Software as a service (SaaS) is a way of delivering applications over the internet, as a service. Instead of installing and maintaining software, you simply access it via the Internet, freeing yourself from complex software and hardware management. SaaS applications are sometimes called Web-based software, on-demand software, or hosted software. Whatever the name, SaaS applications run on a SaaS provider’s servers. The provider manages access to the application, including security, availability, and performance.
A simple example of SaaS is the “free” email (also called web-based email) systems offered on the Internet such as Microsoft Hotmail, G-mail and Yahoo Mail. Each program meets the basic criteria of an SaaS application: a vendor (Microsoft, Google or Yahoo) hosts all of the programs, servers, and data in a central location and provides end users access to this data and the software which is run and used over the internet.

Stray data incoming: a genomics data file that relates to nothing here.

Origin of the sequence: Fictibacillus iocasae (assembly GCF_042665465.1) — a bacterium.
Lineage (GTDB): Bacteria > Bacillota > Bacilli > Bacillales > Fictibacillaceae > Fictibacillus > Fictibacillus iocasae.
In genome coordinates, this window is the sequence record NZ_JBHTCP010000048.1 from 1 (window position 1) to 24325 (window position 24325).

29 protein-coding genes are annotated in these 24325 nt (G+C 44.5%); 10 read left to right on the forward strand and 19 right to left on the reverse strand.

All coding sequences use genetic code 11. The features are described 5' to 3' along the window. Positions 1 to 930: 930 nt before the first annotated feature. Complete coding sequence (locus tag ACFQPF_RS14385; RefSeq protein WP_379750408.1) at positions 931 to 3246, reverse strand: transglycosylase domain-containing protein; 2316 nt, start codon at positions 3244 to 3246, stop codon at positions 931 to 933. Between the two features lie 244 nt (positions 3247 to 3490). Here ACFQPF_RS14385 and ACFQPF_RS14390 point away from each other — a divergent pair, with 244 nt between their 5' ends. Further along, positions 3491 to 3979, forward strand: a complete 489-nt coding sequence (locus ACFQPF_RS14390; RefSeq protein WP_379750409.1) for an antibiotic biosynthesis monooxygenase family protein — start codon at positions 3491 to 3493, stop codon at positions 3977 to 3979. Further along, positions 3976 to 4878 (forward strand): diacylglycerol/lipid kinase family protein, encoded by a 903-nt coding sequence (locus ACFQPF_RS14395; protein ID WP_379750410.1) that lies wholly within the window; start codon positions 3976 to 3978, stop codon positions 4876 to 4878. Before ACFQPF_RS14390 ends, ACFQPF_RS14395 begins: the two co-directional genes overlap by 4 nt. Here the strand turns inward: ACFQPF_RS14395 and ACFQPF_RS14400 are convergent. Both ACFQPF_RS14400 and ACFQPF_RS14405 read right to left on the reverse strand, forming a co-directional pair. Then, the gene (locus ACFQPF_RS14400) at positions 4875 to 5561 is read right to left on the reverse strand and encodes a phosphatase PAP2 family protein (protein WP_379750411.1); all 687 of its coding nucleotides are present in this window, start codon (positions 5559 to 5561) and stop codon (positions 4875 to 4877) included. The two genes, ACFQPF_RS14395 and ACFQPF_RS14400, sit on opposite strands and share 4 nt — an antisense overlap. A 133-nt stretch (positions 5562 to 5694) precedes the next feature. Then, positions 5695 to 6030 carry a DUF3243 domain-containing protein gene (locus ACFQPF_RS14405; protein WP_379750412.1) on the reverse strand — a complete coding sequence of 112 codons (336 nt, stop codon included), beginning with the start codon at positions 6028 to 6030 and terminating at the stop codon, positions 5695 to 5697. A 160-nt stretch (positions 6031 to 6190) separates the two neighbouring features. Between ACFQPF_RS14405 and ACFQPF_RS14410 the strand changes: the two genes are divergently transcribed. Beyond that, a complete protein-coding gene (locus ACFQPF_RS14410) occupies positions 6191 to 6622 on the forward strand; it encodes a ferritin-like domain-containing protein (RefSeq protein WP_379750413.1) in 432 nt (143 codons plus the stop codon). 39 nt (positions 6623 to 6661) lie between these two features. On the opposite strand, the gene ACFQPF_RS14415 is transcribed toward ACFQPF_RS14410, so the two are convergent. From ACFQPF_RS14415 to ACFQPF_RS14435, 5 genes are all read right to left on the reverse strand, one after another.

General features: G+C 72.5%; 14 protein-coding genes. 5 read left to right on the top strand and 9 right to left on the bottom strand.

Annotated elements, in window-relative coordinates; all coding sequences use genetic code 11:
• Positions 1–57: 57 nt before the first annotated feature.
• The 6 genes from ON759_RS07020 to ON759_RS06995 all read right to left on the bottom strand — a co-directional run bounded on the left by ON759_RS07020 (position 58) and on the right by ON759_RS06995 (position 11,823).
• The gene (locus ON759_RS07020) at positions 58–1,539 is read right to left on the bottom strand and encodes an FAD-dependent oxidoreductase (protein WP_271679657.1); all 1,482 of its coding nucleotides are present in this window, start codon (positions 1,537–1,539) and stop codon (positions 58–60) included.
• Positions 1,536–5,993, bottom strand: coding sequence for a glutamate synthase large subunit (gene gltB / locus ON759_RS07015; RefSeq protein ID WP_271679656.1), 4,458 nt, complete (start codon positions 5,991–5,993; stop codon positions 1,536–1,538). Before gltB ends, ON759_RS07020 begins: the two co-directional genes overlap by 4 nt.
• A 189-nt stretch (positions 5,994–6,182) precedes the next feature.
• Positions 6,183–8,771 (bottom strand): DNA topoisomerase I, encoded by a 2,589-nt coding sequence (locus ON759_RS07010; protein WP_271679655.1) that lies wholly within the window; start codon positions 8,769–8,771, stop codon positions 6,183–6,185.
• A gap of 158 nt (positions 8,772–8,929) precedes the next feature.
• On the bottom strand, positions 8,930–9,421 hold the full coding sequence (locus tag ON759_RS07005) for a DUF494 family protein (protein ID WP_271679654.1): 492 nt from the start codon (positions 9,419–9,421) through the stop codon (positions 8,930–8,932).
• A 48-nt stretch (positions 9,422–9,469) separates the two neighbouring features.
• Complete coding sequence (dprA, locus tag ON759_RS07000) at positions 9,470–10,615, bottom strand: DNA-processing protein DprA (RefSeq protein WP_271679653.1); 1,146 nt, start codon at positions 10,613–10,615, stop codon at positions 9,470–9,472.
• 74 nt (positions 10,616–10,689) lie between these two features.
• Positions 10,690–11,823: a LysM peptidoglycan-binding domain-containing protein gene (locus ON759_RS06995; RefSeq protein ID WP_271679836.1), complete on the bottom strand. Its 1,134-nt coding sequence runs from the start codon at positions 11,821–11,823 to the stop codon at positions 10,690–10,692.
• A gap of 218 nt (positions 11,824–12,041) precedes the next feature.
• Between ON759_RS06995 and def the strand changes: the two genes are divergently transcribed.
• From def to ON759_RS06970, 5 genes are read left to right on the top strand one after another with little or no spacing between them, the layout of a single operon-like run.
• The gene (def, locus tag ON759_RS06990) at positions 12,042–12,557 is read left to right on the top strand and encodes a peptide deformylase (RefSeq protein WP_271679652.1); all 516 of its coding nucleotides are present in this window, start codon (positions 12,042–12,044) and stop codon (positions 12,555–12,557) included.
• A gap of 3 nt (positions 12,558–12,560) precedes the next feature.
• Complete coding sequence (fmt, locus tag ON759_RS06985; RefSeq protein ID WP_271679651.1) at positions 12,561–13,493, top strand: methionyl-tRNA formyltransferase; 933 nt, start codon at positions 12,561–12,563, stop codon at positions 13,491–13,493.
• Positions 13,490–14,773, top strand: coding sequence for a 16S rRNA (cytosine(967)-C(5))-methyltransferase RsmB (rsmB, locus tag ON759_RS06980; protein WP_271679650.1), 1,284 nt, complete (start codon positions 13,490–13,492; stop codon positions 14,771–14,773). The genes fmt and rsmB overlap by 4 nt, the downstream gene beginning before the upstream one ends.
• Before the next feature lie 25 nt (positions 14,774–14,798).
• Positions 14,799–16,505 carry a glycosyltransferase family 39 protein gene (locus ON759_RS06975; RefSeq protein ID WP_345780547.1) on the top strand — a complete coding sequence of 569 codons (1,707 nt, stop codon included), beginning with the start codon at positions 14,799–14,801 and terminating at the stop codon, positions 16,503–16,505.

SaaS customers have no hardware or software to buy, install, maintain, or update. Access to applications is easy: You just need an Internet connection.
Benefits of the SaaS model include:
# Easier administration
# Automatic updates and patch management
# Compatibility: All users will have the same version of software.
# Easier collaboration, for the same reason
# Global accessibility
So what does all this mean? You don’t need heavy duty hardware, lots of memory, and tera bytes of storage. It also means you have hardware independence, in other words it can run on a PC, MAC, Linux, or even a smart phone.